Andrew Hutchinson talks about self-expression through poetry and running for MSA

Hutchinson: “Everything that happened last semester, it kind of separated us all from each other, so I knew I felt, not a responsibility, but somewhat of a desire to help piece things back together in any way I could.”

Before Andrew Hutchinson ever considered running for MSA president, he channeled his voice through poetry.

“My poetry teacher Jesse Adolph once told me that poetry is only good if you’re speaking your own truth,” he said. “That’s something I’ve kind of taken to heart. Poetry is a very easy accessible craft, all you need is your head, and it allows you to carve your own experiences, but more than that, writing also when done correctly can have people understand and feel what you’re feeling.”

He described a good poetry recitation as having a moment when everybody in the room feels the same emotions. Poetry, he said, was a particularly good medium for marginalized people to share their experiences. But he didn’t always see it that way.

“A big part of (running mate Lydia Ghuman) and my platform has always been diversity and highlighting voices that are routinely silenced,” he said. “Especially in the poetry world, it’s very white-male oriented. Growing up, that’s why I hated poetry. It was all kind of bullshit, honestly, and I didn’t like it, and I didn’t think it spoke truth.”

He said Adolph taught him that the only real indicator of quality in poetry was whether it spoke the poet’s personal truth. That’s what turned him on to poetry as a way of bringing to light hidden narratives and, eventually, to the One Mic program.

Hutchinson co-hosts One Mic with T’Keyah Thomas. The program, which aims to highlight diverse voices through performances of poems, features a few selected poets as well as an open mic section and appears at venues at and around Columbia.

Outside of poetry, Hutchinson has also camped and protested alongside the Concerned Student 1950 activists. He is a McNair scholar, a history and sociology double major, and is also pursuing a multicultural certificate. Campaigning for president came at a major cost to him.

“I dropped two classes, I’m pretty behind on research, I basically took off work for the entire period of the special election, so financial costs for me are probably $1,000 in lost wages, minimum,” he said. “If we don’t win, that’s going to be a lot.”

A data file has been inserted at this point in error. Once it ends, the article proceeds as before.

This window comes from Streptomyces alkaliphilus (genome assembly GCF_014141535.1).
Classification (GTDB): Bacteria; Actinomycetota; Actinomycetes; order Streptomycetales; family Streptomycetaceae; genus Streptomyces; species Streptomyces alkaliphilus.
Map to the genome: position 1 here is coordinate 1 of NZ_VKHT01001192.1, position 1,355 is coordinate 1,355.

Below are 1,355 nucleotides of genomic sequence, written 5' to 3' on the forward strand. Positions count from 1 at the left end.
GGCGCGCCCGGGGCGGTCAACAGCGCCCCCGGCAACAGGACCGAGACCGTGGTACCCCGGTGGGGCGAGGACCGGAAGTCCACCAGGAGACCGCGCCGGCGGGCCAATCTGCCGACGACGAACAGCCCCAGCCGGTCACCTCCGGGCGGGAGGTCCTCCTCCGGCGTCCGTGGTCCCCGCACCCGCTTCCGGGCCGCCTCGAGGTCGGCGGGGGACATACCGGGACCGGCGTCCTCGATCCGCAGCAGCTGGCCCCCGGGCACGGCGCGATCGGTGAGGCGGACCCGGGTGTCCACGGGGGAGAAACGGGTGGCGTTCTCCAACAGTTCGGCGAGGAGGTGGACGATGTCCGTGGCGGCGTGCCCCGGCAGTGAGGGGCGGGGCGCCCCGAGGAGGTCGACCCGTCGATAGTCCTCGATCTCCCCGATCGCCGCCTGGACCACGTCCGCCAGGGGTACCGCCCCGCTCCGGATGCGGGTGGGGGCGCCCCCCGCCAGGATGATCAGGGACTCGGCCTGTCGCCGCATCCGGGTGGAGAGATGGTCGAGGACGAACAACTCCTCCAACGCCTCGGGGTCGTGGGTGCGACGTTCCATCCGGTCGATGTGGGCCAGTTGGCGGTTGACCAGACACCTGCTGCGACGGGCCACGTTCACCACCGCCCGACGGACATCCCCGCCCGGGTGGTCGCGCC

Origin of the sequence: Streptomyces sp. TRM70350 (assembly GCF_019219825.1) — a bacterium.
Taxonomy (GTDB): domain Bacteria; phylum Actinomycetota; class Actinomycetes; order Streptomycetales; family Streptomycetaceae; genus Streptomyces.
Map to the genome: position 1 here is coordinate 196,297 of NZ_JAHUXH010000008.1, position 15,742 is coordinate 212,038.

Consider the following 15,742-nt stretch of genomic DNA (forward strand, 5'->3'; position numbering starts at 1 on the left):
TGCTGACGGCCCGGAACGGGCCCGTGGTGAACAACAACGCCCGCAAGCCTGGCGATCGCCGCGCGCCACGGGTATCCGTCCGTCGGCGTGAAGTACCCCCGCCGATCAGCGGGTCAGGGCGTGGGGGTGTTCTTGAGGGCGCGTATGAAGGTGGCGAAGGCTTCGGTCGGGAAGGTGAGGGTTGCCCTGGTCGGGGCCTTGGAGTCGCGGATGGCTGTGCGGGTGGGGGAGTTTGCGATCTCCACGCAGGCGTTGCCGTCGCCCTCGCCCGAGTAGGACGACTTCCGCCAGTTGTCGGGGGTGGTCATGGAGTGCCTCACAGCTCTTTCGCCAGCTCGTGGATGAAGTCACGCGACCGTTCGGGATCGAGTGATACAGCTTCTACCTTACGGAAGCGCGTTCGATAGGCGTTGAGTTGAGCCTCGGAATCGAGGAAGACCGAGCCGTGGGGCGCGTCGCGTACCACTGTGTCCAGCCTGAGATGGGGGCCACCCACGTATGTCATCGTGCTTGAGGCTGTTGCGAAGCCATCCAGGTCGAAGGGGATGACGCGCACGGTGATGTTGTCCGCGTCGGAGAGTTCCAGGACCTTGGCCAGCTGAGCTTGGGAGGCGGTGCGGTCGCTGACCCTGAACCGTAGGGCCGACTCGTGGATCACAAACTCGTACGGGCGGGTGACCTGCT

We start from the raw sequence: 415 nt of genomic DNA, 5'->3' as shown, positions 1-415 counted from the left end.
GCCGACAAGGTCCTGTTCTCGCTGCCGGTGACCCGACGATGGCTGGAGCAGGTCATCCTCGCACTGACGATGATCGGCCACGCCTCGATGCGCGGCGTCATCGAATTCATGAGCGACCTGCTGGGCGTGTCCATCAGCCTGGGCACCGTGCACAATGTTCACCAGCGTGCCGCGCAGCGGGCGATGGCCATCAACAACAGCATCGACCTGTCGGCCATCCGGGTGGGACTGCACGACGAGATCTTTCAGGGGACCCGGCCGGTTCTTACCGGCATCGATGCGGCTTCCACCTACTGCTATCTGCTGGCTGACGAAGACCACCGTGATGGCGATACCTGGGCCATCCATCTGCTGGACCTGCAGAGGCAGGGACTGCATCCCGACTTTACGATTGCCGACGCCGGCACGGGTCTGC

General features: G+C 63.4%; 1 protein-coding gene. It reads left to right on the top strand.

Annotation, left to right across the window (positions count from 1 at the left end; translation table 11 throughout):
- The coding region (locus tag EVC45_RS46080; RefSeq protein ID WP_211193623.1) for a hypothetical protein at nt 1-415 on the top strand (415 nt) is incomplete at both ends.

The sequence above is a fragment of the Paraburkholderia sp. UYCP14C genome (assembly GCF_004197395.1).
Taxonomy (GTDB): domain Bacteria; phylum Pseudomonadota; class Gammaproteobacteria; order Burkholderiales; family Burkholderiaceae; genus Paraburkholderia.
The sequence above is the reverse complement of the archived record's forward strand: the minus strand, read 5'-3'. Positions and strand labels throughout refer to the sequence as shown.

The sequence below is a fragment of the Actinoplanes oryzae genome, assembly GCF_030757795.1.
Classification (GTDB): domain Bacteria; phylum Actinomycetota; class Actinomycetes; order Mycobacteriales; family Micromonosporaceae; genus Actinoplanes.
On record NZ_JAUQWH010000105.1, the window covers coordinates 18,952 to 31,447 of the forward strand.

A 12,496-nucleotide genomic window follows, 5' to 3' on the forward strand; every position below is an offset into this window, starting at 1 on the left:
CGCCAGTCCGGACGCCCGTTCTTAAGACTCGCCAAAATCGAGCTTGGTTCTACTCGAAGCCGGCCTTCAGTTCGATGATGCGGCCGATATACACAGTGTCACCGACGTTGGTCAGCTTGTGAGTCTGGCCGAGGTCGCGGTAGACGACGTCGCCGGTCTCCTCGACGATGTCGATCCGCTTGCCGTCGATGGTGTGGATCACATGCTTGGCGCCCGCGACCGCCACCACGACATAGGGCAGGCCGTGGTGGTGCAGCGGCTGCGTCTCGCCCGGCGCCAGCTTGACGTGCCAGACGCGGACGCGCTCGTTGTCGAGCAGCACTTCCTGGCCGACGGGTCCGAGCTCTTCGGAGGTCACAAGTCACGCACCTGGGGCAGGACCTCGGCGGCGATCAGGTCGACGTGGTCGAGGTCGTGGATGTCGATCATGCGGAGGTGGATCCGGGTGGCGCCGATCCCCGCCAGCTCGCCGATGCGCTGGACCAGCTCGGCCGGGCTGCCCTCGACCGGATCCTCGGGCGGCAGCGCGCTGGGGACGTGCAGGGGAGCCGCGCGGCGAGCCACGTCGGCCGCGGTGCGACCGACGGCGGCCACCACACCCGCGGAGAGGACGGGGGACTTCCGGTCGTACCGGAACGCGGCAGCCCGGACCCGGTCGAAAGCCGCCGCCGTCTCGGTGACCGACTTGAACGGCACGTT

The Hutchinson/Ghuman slate has held fundraisers to raise money for the campaign, but Hutchinson said they were basically out of money. In debates, the two have talked about the exclusivity of MSA and barriers to entry such as monetary fines the Board of Elections Commissioners issues to punish campaign infractions.

Hutchinson/Ghuman recently received a $100 fine for a flier posted in a classroom.

He said a major reason he wanted to run was the leadership culture surrounding MSA. He saw and had heard of students approaching the election with a sense of “entitlement” to the office.

“We wanted to run really just to fix the inherent structural issues within MSA to a wider extent,” he said. “Everything that happened last semester, it kind of separated us all from each other, so I knew I felt, not a responsibility, but somewhat of a desire to help piece things back together in any way I could.”

He expressed disappointment with what happened during the past election and said he’d thought MSA would’ve had a “better head on its shoulders.” He said that, at the end of the day, MSA needed to advocate for marginalized students, and it had failed to do that.

“The moment we start saying inclusivity and advocacy are not the primary goals of MSA, you’re losing the entire point of government and you’re losing the entire point of being a good person,” he said. “There are people on this campus who do not feel comfortable. That’s the biggest issue.”

Edited by Waverly Colville |

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